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Two White-throated Sparrows and Cedar Waxwings in Homer

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  • Aaron Lang
    Dave Sonneborn, Joe and Kim McLaughlin, and I rang in the first of the year with a full day of birding in Homer. The weather was lousy--rainy and windy--but
    Message 1 of 1 , Jan 1, 2011
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      Dave Sonneborn, Joe and Kim McLaughlin, and I rang in the first of the year
      with a full day of birding in Homer. The weather was lousy--rainy and
      windy--but the birding had a few nice highlights.

      We started at the feeder at the end of Steller's Jay Drive that has been
      hosting a White-throated Sparrow since the Christmas Count. Today it had not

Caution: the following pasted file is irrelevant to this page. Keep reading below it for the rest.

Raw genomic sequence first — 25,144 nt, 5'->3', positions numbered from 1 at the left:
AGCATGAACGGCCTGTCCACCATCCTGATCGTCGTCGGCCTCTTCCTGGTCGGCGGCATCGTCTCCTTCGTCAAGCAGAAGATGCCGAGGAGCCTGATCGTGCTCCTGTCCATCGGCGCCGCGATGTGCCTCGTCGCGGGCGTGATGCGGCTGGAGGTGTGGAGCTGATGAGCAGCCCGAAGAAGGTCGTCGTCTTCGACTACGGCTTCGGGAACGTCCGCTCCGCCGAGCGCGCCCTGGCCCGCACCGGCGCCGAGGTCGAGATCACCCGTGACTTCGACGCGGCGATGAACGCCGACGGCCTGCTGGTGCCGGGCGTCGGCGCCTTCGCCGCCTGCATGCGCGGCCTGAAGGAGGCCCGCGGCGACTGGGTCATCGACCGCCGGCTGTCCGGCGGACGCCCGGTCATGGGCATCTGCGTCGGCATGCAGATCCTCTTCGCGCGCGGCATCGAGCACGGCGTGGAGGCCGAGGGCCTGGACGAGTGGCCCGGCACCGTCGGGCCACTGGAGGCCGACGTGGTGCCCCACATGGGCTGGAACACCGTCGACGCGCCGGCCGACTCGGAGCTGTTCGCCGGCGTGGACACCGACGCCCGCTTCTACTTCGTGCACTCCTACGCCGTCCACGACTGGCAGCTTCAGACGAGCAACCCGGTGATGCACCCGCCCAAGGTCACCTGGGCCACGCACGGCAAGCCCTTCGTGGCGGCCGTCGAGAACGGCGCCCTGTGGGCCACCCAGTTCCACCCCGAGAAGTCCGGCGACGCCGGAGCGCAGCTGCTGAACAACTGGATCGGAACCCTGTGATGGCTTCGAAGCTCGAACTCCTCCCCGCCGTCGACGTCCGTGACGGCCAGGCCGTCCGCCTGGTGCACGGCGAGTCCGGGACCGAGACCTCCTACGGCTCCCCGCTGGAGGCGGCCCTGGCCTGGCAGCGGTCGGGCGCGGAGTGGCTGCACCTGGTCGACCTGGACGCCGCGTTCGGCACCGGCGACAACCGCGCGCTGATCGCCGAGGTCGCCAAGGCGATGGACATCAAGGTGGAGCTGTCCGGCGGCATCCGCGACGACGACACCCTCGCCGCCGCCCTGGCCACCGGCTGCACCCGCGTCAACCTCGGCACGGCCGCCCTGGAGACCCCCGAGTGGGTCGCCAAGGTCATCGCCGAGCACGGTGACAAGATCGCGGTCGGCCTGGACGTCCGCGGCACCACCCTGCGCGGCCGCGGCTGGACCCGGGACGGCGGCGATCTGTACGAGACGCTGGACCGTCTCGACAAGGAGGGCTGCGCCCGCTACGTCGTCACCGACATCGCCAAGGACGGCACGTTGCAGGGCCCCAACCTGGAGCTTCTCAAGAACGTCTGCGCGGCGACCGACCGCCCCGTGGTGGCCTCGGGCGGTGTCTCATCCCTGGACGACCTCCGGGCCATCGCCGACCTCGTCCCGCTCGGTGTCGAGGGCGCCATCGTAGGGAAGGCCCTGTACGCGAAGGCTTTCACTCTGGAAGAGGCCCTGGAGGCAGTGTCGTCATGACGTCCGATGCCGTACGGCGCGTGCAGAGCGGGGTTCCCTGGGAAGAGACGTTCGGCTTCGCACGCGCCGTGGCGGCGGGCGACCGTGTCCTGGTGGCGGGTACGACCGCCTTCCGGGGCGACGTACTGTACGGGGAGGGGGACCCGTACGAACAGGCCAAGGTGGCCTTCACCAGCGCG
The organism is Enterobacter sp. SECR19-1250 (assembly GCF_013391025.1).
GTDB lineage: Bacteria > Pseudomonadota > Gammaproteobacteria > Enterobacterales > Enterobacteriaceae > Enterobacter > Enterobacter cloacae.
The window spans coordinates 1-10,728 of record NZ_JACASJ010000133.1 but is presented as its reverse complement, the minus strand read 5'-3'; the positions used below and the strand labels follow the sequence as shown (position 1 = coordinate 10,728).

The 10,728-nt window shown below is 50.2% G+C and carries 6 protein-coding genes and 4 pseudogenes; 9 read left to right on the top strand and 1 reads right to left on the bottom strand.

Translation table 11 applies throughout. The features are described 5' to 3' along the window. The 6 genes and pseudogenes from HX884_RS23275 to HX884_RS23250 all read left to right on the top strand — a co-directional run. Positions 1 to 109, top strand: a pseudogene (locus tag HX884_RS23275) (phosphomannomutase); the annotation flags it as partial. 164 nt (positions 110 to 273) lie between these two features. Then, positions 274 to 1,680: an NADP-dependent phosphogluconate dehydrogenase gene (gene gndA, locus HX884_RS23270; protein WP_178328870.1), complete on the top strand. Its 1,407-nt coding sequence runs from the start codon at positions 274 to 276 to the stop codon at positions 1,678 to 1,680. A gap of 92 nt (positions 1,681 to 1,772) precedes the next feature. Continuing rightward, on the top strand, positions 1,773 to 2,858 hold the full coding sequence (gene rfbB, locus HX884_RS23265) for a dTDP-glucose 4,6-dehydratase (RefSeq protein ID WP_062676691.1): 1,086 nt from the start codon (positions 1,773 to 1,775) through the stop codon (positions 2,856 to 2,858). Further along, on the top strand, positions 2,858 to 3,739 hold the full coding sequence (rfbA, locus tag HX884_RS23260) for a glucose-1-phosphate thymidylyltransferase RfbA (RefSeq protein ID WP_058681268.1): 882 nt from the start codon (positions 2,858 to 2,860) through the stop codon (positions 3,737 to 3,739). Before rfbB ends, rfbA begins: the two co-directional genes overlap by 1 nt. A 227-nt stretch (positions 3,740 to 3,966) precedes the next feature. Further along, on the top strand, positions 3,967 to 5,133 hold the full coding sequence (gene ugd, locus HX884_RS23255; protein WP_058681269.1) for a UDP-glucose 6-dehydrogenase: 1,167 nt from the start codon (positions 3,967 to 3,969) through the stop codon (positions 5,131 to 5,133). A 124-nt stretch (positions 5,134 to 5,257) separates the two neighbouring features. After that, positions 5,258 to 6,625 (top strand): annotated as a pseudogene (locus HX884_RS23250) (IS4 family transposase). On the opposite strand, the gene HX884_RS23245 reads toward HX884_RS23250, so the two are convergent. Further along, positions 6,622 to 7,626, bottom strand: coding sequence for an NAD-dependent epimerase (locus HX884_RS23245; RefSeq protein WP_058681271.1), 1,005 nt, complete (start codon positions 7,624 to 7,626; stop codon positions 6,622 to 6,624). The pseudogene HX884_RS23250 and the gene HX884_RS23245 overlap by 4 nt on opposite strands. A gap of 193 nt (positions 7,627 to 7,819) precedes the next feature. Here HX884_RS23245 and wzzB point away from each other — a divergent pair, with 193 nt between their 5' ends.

one, but two WHITE-THROATED SPARROWS accompanied by 5-6 WHITE-CROWNED, 2
      GOLDEN-CROWNED and 6 AMERICAN TREE SPARROWS. One of the White-throated
      Sparrows is distinctly more brightly marked than the other. Yesterday we saw
      about 20 DARK-EYED JUNCOS in this neighborhood, but totally missed them
      today.

      On City View Drive, in town on the hillside, there was a flock of about 100
      AMERICAN ROBINS, 100 BOHEMIAN WAXWINGS and 2 CEDAR WAXWINGS feasting on
      mountain ash berries. Yesterday one of the Cedar Waxwings was on the corner
      of Lee and Calhoun, a bit further down the hill. I've been seeing up to 3
      Cedar Waxwings recently on Fernwood Drive, about 6 miles out East End Road.

      Because of wind and rain birding on the spit was challenging and we didn't
      see much of note. Dave saw the NORTHERN HARRIER on the spit yesterday but we
      couldn't find it or any of the other recent goodies on the spit today. A
      GRAY-CROWNED ROSY-FINCH of the interior race *tephrocotis *was the most
      interesting spit bird.

      Good birding,

      Aaron Lang
      Homer


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